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From Andra Lungu <lungu.an...@gmail.com>
Subject Re: Monitoring a Flink Job
Date Mon, 29 Jun 2015 20:36:07 GMT
Caution! I am getting philosophical. Stop me if I'm talking nonsense!

You are suggesting a list that will have one or two entries per vertex =
(approx) billions. Won't this over-saturate my memory? I am already filling
it with lots of junk resulted from the computation...

On Mon, Jun 29, 2015 at 1:58 PM, Fabian Hueske <fhueske@gmail.com> wrote:

> Have you tried to use a custom accumulator that just appends to a list?
>
> 2015-06-29 12:59 GMT+02:00 Andra Lungu <lungu.andra@gmail.com>:
>
> > Hey Fabian,
> >
> > I am aware of the way open, preSuperstep(), postSuperstep() etc can help
> me
> > within an interation, unfortunately I am writing my own method here. I
> > could try to briefly describe it:
> >
> > public static final class PropagateNeighborValues implements
> > NeighborsFunctionWithVertexValue(...) {
> >     @Override
> >     public void iterateNeighbors(Iterable..., Collector...) {
> >              while(iterator.hasNext) neighbors++;
> >              // and I would need something like
> >              appendToFile(myAwesomeFile, neighbors);
> >     }
> > }
> >
> > Open() and synchronised are definitely not doing the trick for me right
> > now.
> > Any other way !? :(
> >
> > On Mon, Jun 29, 2015 at 11:36 AM, Fabian Hueske <fhueske@gmail.com>
> wrote:
> >
> > > You can measure the time of each iteration in the open() methods
> > operators
> > > within an iteration. open() will be called before each iteration.
> > > The times can be collected by either printing to std out (you need to
> > > collect the files then...) or by implementing a list accumulator. Each
> > time
> > > should include the iteration# und parallel task id.
> > > After the execution, the acculuator will be available in the execution
> > > result.
> > >
> > > Accumulators can of course also be used to collect number of messages,
> > etc.
> > >
> > > Best, Fabian
> > >
> > > 2015-06-29 9:55 GMT+02:00 Flavio Pompermaier <pompermaier@okkam.it>:
> > >
> > > > Why don't you use Flink dataset output functions (like writeAsText,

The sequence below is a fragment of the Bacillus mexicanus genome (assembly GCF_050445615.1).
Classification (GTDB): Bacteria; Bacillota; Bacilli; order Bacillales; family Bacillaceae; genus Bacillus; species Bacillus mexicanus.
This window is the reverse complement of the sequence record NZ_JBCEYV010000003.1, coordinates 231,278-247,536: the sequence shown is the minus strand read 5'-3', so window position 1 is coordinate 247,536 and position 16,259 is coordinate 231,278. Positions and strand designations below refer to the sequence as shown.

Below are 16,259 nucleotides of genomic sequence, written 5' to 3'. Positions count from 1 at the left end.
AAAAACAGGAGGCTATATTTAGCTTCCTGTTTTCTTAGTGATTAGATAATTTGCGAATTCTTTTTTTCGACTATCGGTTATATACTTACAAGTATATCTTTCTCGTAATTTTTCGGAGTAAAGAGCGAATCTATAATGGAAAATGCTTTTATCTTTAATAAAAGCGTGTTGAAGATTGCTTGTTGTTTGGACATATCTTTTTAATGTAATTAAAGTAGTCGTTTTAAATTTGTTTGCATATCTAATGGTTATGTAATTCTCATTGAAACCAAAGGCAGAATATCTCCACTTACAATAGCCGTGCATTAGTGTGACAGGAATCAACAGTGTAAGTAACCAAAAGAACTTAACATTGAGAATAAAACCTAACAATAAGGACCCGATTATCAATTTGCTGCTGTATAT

> > > > writeAsCsv, etc..)?
> > > > Or if they are not sufficient you can implement/override your own
> > > > InputFormat.
> > > >
> > > > From what is my experience static variables are evil in distributed
> > > > environments..
> > > > Moreover, one of the main strengths of Flink are its input/output
> APIs
> > > so I
> > > > would avoid to write to a file in that way.
> > > >
> > > > Of course, dataset.append() will be a very convenient API to add
> > (IMHO).
> > > >
> > > > Best,
> > > > Flavio
> > > >
> > > >
> > > > On Sat, Jun 27, 2015 at 4:19 PM, Andra Lungu <lungu.andra@gmail.com>
> > > > wrote:
> > > >
> > > > > Hey guys,
> > > > >
> > > > > Me again :) So now that my wonderful job finishes, I would like to
> > > > monitor
> > > > > it a bit (i.e. build some charts on the number of messages per
> > vertex,
> > > > > compute the total amount of time elapsed per computation per
> vertex,
> > > > etc).
> > > > >
> > > > > The main computational-intensive operation is a coGroup. There,
> > within
> > > > the
> > > > > iteration I count the number of "messages" sent and then I do
> simple:
> > > > >
> > > > > Files.append(messages, messagesTempFile, Charsets.UTF_8);
> > > > >
> > > > > The problem is that with this approach, I get a deadlock (yes!! Now
> > > that
> > > > I
> > > > > know the code itself works I am positive that the deadlock comes
> from
> > > the
> > > > > append -this regarding my previous mail-). It is normal if you come
> > to
> > > > > think of it 200 something threads are trying to write to the same
> > > file...
> > > > >
> > > > > A possible workaround is this one:
> > > > >
> > > > > public class Singleton {
> > > > >     private static final Singleton inst= new Singleton();
> > > > >
> > > > >     private Singleton() {
> > > > >         super();
> > > > >     }
> > > > >
> > > > >     public synchronized void writeToFile(String str) {
> > > > >         // Do whatever
> > > > >     }
> > > > >
> > > > >     public Singleton getInstance() {
> > > > >         return inst;
> > > > >     }
> > > > > }
> > > > >
> > > > > Singleton.getInstance().writeToFile("Hello!!");
> > > > >
> > > > > However, I am not sure how well Flink plays with synchronised....
> > > > >
> > > > > Is there a smarter way to do it?
> > > > >
> > > > > Thanks!
> > > > >
> > > > > Andra
> > > > >
> > > >
> > >
> >
>

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